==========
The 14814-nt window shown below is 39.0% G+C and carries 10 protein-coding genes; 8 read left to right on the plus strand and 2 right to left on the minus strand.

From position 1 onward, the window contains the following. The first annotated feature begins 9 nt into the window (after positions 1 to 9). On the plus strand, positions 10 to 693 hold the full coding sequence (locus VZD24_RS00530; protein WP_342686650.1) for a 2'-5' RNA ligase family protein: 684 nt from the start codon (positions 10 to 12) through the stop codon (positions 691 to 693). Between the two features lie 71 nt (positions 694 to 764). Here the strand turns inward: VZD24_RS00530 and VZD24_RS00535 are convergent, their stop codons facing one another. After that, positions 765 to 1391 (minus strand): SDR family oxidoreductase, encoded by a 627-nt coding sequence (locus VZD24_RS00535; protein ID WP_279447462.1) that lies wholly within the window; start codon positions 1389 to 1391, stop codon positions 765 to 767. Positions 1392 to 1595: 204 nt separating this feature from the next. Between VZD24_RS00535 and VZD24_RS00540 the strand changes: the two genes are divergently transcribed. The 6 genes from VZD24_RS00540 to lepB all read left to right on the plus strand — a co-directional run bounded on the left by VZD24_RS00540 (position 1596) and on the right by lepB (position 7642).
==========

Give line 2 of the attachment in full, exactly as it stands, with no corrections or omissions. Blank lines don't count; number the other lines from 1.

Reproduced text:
From position 1 onward, the window contains the following. The first annotated feature begins 9 nt into the window (after positions 1 to 9). On the plus strand, positions 10 to 693 hold the full coding sequence (locus VZD24_RS00530; protein WP_342686650.1) for a 2'-5' RNA ligase family protein: 684 nt from the start codon (positions 10 to 12) through the stop codon (positions 691 to 693). Between the two features lie 71 nt (positions 694 to 764). Here the strand turns inward: VZD24_RS00530 and VZD24_RS00535 are convergent, their stop codons facing one another. After that, positions 765 to 1391 (minus strand): SDR family oxidoreductase, encoded by a 627-nt coding sequence (locus VZD24_RS00535; protein ID WP_279447462.1) that lies wholly within the window; start codon positions 1389 to 1391, stop codon positions 765 to 767. Positions 1392 to 1595: 204 nt separating this feature from the next. Between VZD24_RS00535 and VZD24_RS00540 the strand changes: the two genes are divergently transcribed. The 6 genes from VZD24_RS00540 to lepB all read left to right on the plus strand — a co-directional run bounded on the left by VZD24_RS00540 (position 1596) and on the right by lepB (position 7642).